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We’re not Brasil we’re Tuaisceart Éireann

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Roy Keane
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Post Options Post Options   Thanks (0) Thanks(0)   Quote coyne Quote  Post ReplyReply Direct Link To This Post Posted: 18 Mar 2018 at 12:01pm
Originally posted by DUBLIN DOC DUBLIN DOC wrote:

Why in God’s name would anybody be so anal as to worry about people logged in to any forum for any length of time


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Post Options Post Options   Thanks (0) Thanks(0)   Quote Green Devil Quote  Post ReplyReply Direct Link To This Post Posted: 18 Mar 2018 at 1:49pm
Originally posted by DUBLIN DOC DUBLIN DOC wrote:

Why in God’s name would anybody be so anal as to worry about people logged in to any forum for any length of time


It’s rather easy to grasp, I said on the “strange things people do thread” that I find it odd why people can spend all day everyday logged onto a forum and my comment was carried over onto this thread.

It’s like saying why would someone lie about their sex life on a forum to a bunch of strangers, no?
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Post Options Post Options   Thanks (0) Thanks(0)   Quote DUBLIN DOC Quote  Post ReplyReply Direct Link To This Post Posted: 18 Mar 2018 at 1:55pm
You can choose to believe what you want, no problem there, but you just can’t help coming across as an anal tool
When all is said and done there is nothing left to say or do
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Post Options Post Options   Thanks (0) Thanks(0)   Quote Roberto Baggio Quote  Post ReplyReply Direct Link To This Post Posted: 18 Mar 2018 at 1:58pm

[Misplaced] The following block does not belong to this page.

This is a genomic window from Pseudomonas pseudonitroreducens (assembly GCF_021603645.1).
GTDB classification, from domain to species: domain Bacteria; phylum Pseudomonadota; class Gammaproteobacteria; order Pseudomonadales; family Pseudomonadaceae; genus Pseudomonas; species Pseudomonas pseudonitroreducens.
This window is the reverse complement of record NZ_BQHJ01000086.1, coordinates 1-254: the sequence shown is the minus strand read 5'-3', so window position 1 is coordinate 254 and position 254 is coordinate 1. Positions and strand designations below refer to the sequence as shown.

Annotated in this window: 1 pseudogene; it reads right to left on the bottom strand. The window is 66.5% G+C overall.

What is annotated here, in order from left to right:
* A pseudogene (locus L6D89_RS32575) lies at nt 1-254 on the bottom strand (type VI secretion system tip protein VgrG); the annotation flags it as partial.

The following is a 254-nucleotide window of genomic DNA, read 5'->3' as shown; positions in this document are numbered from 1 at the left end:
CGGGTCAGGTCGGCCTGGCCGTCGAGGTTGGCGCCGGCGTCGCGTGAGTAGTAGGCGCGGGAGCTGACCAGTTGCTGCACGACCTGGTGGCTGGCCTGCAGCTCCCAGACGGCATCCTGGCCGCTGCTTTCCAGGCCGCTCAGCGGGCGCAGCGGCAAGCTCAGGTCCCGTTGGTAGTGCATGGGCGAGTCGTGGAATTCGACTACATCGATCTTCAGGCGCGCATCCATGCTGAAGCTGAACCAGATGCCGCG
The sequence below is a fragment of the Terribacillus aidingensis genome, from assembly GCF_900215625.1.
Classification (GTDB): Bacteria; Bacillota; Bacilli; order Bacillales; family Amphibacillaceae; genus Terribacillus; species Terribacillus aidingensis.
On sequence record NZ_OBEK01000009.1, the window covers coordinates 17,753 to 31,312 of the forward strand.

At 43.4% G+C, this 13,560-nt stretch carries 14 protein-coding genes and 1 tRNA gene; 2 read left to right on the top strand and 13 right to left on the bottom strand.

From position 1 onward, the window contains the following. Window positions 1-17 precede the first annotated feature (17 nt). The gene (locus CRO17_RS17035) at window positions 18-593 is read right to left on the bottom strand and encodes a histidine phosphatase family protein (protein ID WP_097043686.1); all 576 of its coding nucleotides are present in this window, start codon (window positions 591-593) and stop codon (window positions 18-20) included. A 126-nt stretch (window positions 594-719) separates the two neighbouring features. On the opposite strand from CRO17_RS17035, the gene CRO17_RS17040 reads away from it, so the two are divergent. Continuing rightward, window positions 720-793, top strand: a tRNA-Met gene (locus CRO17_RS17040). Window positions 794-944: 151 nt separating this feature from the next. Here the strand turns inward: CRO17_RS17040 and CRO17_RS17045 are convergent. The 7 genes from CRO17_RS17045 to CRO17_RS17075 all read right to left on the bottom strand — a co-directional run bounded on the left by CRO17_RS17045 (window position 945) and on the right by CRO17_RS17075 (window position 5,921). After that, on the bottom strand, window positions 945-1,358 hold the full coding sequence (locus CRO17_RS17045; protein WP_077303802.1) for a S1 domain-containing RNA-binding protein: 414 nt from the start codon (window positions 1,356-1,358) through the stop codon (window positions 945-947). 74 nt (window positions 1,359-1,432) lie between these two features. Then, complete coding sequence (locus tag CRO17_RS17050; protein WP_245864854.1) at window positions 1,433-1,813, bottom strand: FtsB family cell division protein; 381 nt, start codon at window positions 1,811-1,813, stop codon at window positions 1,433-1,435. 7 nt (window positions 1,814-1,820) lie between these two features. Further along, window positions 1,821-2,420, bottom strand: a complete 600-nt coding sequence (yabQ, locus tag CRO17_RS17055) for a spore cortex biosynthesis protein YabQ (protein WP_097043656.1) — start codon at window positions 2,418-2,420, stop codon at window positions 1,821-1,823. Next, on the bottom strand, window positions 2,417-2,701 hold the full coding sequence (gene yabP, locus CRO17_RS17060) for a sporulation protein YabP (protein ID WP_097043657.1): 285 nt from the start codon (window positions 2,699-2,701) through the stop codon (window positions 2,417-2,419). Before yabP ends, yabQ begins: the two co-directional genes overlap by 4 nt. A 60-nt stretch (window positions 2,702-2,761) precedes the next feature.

You can appear logged in here without being anywhere near a phone or computer
Saves you having to put your password and username in every time you come on
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Post Options Post Options   Thanks (0) Thanks(0)   Quote Green Devil Quote  Post ReplyReply Direct Link To This Post Posted: 18 Mar 2018 at 2:02pm
Originally posted by DUBLIN DOC DUBLIN DOC wrote:

You can choose to believe what you want, no problem there, but you just can’t help coming across as an anal tool


You’re the one with the obsession with male genitalia, it’s all you ever talk about.

Idiot
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Post Options Post Options   Thanks (0) Thanks(0)   Quote DUBLIN DOC Quote  Post ReplyReply Direct Link To This Post Posted: 18 Mar 2018 at 2:03pm
Why would any normal person bother to trawl through other people’s profiles to see how long they are logged on and then say that it is strange surely that is stranger
When all is said and done there is nothing left to say or do
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Post Options Post Options   Thanks (0) Thanks(0)   Quote DUBLIN DOC Quote  Post ReplyReply Direct Link To This Post Posted: 18 Mar 2018 at 2:04pm
Originally posted by Green Devil Green Devil wrote:

Originally posted by DUBLIN DOC DUBLIN DOC wrote:

You can choose to believe what you want, no problem there, but you just can’t help coming across as an anal tool


You’re the one with the obsession with male genitalia, it’s all you ever talk about.

Idiot
You are right you fckin Flute
When all is said and done there is nothing left to say or do
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Post Options Post Options   Thanks (0) Thanks(0)   Quote Green Devil Quote  Post ReplyReply Direct Link To This Post Posted: 18 Mar 2018 at 2:09pm
Originally posted by DUBLIN DOC DUBLIN DOC wrote:

Why would any normal person bother to trawl through other people’s profiles to see how long they are logged on and then say that it is strange surely that is stranger


Firstly you can’t check how long a person logs on for daily